May 05, 2019

Why leadership development programs fail

Very few organizations do a great job helping newly minted managers learn the critical knowledge and master the essential skills and behaviors necessary for excellence. Some companies have and do next to nothing. In others, you must be a “high-po” to get significant development. Even companies with formal and expensive in-house universities and generous Learning and Development budgets often miss the mark. How can I make this bold statement? I base it on our company’s 40 plus years of experience. To date, our Summit Leadership Excellence Program has never “lost” to an in-house program, and it consistently rates among the finest options for producing managers who get better results.

Why is this? Why do we succeed when so many other approaches fail? We’ve studied it at length and here is what I believe….Managing employees to achieve peak performance requires ensuring managers perfect and master the essential few behaviors needed for success. Explaining methodologies and hoping the practices will take hold seldom works, especially if the new and better way requires overcoming a specific underlying behavior. “Sinking and swimming” takes too long and learning from failure often requires surviving the repercussions of a debacle. Mentors don’t understand the “how to” behind perfecting their mentoring assistance.

Techniques that are good for transferring knowledge do not work for developing complex skills. Feedback or training alone doesn’t frequently result in better behaviors. Finally, the know-how and practices of top preforming managers aren’t captured to get replicated by people tasked with developing the content. What’s worse, in my opinion, are companies that are so proud of their in-house program they fail to test their curriculum or processes against the best approaches out there.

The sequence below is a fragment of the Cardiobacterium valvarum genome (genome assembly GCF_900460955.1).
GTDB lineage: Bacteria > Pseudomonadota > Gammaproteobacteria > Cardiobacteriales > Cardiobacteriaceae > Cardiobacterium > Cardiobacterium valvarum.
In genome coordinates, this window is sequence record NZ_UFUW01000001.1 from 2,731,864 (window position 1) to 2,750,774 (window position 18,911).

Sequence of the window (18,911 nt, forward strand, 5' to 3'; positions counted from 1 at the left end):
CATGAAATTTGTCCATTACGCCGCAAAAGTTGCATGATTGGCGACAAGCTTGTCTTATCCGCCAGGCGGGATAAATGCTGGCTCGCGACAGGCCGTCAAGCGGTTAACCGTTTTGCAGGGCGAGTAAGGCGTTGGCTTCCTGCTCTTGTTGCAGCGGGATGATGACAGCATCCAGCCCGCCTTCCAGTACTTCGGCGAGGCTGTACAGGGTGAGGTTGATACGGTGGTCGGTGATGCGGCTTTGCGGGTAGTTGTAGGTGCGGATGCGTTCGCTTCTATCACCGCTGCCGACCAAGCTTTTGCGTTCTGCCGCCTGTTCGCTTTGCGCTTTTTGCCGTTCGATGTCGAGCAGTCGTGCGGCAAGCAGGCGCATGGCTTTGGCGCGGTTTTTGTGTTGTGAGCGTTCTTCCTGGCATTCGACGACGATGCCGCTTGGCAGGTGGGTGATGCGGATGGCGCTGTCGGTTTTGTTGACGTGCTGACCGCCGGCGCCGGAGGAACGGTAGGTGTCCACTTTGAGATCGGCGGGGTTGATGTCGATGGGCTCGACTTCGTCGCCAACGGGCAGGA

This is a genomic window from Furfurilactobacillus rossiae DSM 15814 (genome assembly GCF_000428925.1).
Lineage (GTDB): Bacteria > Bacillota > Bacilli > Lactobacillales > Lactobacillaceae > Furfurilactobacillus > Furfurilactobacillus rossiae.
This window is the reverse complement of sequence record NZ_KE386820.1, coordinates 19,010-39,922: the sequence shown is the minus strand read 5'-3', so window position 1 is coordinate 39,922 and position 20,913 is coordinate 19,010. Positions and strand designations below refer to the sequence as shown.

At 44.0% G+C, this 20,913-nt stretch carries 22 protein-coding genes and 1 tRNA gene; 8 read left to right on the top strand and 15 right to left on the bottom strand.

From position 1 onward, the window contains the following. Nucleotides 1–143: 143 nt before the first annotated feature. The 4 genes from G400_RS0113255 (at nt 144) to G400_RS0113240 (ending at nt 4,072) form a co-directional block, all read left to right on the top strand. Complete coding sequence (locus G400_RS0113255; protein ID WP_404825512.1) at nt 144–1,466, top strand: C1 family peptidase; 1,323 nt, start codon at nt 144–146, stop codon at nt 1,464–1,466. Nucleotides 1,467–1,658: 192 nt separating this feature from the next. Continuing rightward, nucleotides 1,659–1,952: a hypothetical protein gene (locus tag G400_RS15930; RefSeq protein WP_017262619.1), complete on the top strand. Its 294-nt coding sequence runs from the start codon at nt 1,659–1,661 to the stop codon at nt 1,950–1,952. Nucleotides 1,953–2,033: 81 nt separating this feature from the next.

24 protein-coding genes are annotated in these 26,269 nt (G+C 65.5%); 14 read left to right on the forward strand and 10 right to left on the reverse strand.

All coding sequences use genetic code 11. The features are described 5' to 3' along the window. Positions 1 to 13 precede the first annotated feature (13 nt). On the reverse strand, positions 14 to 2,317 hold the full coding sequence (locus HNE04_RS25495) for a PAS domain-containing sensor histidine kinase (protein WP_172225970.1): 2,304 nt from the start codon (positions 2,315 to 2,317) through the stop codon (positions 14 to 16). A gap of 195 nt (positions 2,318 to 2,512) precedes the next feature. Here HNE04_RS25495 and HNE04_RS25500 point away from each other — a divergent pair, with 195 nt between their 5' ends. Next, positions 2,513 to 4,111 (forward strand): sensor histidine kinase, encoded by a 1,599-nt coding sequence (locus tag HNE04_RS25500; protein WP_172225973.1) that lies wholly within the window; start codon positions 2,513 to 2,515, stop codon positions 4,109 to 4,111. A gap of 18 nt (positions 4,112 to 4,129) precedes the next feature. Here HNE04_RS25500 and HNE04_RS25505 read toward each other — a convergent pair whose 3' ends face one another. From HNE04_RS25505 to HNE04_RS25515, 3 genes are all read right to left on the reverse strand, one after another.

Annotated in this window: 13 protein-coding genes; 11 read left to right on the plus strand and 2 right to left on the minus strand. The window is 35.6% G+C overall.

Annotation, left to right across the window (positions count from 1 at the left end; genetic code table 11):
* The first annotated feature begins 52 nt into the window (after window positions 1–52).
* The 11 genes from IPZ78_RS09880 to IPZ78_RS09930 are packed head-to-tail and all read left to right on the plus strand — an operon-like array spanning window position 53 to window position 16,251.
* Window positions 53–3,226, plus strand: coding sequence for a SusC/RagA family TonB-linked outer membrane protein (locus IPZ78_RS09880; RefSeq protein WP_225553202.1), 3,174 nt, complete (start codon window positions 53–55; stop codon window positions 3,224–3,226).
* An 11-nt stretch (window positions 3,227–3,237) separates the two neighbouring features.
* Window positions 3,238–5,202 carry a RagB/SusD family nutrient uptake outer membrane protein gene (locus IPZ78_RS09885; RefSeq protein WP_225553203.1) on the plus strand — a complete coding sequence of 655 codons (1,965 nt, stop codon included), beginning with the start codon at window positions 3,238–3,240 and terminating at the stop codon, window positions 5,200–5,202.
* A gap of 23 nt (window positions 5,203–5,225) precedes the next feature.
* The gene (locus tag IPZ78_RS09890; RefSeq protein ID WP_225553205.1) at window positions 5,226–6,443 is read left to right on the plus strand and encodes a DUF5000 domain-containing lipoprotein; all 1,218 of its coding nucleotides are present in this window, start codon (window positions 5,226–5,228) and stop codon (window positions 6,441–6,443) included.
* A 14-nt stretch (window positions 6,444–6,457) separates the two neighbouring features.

We can show how a proven approach that substantially improves delegation, execution, coaching, leadership presence, strategic thinking, influencing, strategy development, dealing with poor performance, and accountability will greatly accelerate the effectiveness of new managers. What’s more, these competencies are general leadership skills, and the best means for developing these skills and behaviors are not company specific. They only need tweaking from one company to another to capture the nuances. Using the best methodologies to develop these behaviors makes good business sense. In fact, it should be a priority for your organization.

If you are searching for a solution to improve your business results, teach your mangers to lead, grow your talent, or improve engagement - connect with our team at Performex: http://performex.com/.


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